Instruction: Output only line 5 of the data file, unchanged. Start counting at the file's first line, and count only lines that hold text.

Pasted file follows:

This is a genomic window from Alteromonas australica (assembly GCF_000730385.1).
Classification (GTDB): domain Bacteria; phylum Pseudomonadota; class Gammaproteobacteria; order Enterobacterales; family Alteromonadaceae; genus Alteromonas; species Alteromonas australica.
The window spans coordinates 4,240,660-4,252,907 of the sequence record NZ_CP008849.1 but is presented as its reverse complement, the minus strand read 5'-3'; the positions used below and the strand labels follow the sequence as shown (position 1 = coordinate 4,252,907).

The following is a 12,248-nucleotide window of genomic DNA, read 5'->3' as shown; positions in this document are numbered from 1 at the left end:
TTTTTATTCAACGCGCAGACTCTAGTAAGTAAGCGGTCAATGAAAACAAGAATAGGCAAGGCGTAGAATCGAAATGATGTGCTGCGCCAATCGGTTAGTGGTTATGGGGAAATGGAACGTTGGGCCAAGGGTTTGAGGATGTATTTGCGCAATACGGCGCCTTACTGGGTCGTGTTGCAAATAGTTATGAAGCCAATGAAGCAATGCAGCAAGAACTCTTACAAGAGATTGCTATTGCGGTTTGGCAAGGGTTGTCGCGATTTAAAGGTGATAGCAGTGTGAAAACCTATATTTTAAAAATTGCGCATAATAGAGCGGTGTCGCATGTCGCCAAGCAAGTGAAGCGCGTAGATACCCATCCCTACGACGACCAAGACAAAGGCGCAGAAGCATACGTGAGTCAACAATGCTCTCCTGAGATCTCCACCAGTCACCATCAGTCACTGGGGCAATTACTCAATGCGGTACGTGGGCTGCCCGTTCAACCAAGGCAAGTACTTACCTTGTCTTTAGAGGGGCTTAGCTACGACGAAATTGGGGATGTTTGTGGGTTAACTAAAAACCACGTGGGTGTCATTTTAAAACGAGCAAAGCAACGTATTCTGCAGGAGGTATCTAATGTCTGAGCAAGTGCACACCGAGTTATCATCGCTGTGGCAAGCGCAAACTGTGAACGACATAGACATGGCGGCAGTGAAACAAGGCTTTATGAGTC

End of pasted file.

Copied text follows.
TTTTTATTCAACGCGCAGACTCTAGTAAGTAAGCGGTCAATGAAAACAAGAATAGGCAAGGCGTAGAATCGAAATGATGTGCTGCGCCAATCGGTTAGTGGTTATGGGGAAATGGAACGTTGGGCCAAGGGTTTGAGGATGTATTTGCGCAATACGGCGCCTTACTGGGTCGTGTTGCAAATAGTTATGAAGCCAATGAAGCAATGCAGCAAGAACTCTTACAAGAGATTGCTATTGCGGTTTGGCAAGGGTTGTCGCGATTTAAAGGTGATAGCAGTGTGAAAACCTATATTTTAAAAATTGCGCATAATAGAGCGGTGTCGCATGTCGCCAAGCAAGTGAAGCGCGTAGATACCCATCCCTACGACGACCAAGACAAAGGCGCAGAAGCATACGTGAGTCAACAATGCTCTCCTGAGATCTCCACCAGTCACCATCAGTCACTGGGGCAATTACTCAATGCGGTACGTGGGCTGCCCGTTCAACCAAGGCAAGTACTTACCTTGTCTTTAGAGGGGCTTAGCTACGACGAAATTGGGGATGTTTGTGGGTTAACTAAAAACCACGTGGGTGTCATTTTAAAACGAGCAAAGCAACGTATTCTGCAGGAGGTATCTAATGTCTGAGCAAGTGCACACCGAGTTATCATCGCTGTGGCAAGCGCAAACTGTGAACGACATAGACATGGCGGCAGTGAAACAAGGCTTTATGAGTC